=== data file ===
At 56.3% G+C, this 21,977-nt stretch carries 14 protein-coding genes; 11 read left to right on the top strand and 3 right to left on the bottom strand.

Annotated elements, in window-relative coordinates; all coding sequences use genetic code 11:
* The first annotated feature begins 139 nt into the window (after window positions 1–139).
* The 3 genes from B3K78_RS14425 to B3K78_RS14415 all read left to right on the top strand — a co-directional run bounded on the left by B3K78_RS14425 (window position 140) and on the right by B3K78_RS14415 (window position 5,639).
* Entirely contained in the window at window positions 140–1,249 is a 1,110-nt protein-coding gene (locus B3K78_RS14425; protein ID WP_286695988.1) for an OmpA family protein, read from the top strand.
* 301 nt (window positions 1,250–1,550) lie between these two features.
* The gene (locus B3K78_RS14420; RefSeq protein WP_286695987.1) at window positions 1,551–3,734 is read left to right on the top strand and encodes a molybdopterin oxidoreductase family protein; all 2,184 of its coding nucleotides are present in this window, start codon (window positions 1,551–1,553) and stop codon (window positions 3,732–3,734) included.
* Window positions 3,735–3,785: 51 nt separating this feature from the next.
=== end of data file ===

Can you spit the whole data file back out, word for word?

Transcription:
At 56.3% G+C, this 21,977-nt stretch carries 14 protein-coding genes; 11 read left to right on the top strand and 3 right to left on the bottom strand.

Annotated elements, in window-relative coordinates; all coding sequences use genetic code 11:
* The first annotated feature begins 139 nt into the window (after window positions 1–139).
* The 3 genes from B3K78_RS14425 to B3K78_RS14415 all read left to right on the top strand — a co-directional run bounded on the left by B3K78_RS14425 (window position 140) and on the right by B3K78_RS14415 (window position 5,639).
* Entirely contained in the window at window positions 140–1,249 is a 1,110-nt protein-coding gene (locus B3K78_RS14425; protein ID WP_286695988.1) for an OmpA family protein, read from the top strand.
* 301 nt (window positions 1,250–1,550) lie between these two features.
* The gene (locus B3K78_RS14420; RefSeq protein WP_286695987.1) at window positions 1,551–3,734 is read left to right on the top strand and encodes a molybdopterin oxidoreductase family protein; all 2,184 of its coding nucleotides are present in this window, start codon (window positions 1,551–1,553) and stop codon (window positions 3,732–3,734) included.
* Window positions 3,735–3,785: 51 nt separating this feature from the next.